Cert: 18; Now showing
Craig Zobel has made some very interesting films, like 2012's sadly underseen Compliance. His latest sees him direct a script by the equally interesting Damon Lindelof and Nick Cuse. Its trailer caused such uproar that the release was temporarily cancelled. The premise is harsh anywhere, but the specific politics and gun 'rights' are far less close to the bone here than in the US.
Twelve people, including familiar faces Emma Roberts (below) and Ike Barinholtz, wake up gagged in a field. It soon turns out that they are all "deplorables" - right-wing, gun-toting, religious conspiracy nuts being hunted by left-wing, right-on, godless elites. It's a satire, yes. The real power lies with Athena (Hilary Swank) and Crystal (Betty Gilpin) and along the way there is lots of so-graphic-it-is-almost-funny gore, plenty of humour at the expense of both sides. Niche-market but effective, the outrage the trailer sparked also proves it is very relevant.
★★★★ Aine O'Connor
Cert: 12A; Now showing.
And so we come back around to the 'beauty and the beast' comedy that sees a muscle-bound Arnie-type paired up with someone small, delicate and sassy. Such match-ups have been on the go since King Kong, with former wrestlers and bodybuilders now slotting in nicely for monster apes.
Dave Bautista will do perfectly. With a voice that never rises above a vein-bulging murmur and a physique wildly swollen by years of pumping iron, he is ideal as CIA agent JJ. He and goofy tech expert Bobbi (Kristen Schaal) are assigned surveillance duty on a single mum Kate (Parisa Fitz-Henley) and her daughter Sophie (Chloe Coleman).
The latter is the niece of a wanted terrorist but is no mug herself. She quickly rumbles JJ's stakeout and blackmails him into spending time with her while Kate works overtime in the hospital. Part of the bargain is for JJ to impart spy training, which will come in handy what with that nasty uncle prowling around.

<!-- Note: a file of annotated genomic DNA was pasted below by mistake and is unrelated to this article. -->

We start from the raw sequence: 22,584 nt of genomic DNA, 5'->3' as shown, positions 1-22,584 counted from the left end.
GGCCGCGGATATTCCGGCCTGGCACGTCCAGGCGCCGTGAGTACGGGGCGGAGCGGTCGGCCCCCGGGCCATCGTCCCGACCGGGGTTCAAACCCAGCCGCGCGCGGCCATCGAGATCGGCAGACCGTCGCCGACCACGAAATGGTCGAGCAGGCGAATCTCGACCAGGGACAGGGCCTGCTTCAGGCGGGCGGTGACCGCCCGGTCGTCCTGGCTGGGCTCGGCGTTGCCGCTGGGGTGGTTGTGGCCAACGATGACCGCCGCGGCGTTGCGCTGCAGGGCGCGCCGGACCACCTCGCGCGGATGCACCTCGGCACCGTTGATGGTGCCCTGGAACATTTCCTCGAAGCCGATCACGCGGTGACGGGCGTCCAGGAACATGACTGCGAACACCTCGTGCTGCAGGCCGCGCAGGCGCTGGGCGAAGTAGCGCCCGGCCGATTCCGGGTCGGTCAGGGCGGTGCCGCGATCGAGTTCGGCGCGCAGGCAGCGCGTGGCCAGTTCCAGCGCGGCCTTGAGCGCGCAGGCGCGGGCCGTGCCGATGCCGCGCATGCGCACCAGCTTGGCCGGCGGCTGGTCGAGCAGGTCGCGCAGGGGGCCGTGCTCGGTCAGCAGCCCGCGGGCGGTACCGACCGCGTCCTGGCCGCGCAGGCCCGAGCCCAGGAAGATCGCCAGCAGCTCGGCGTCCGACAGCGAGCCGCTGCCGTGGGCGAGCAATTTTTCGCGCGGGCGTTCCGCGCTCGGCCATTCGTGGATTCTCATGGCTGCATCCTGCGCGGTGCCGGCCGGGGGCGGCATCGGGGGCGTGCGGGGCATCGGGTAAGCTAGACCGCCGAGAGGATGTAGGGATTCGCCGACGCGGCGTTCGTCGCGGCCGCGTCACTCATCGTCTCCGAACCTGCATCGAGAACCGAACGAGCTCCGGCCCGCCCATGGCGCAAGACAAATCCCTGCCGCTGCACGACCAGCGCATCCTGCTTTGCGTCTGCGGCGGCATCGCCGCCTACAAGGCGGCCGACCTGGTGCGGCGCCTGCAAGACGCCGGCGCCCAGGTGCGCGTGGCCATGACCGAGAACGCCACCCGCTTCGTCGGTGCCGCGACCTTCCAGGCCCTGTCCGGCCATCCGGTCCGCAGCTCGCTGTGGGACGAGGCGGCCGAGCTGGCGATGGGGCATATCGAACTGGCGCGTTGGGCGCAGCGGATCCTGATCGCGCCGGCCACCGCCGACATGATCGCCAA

Originality be damned. Director Peter Segal grabs trusted clichés and exploits them with precision, meaning an action comedy for older kids that barely puts a foot wrong.
Bautista's chops are limited but a strong support cast enables him. Cool soundtrack, too.
★★★★ Hilary White
Cert: 16; Selected cinemas.
Stunning Connacht scenery and bleak crime-ridden lives clash sumptuously in this striking feature debut from director-writer team (and ones to watch) Nick Rowland and Joe Murtagh.
UK actor Cosmo Jarvis is on fire as Arm, an ex-boxer turned enforcer on the leash of gangland heir apparent Dympna (Barry Keoghan, below). When Arm is unable to carry out an execution, it is further evidence that this is not his world and he needs to reconnect with his ex (Niamh Algar) and their young son. Ned Dennehy's crime boss might have something to say about this insubordination, however, and Arm has to draw his line in the sand.
This looks like your average rural crime saga but moves in elliptical shapes. Beauty, brutality and poignancy all to find room in the tonal mix next to a beguiling gothic flourish. Murtagh's dialogue and a throbbing lead turn by Jarvis serve to mark this out as a highlight of Irish cinema this year.
★★★★ Hilary White
Sunday Indo Living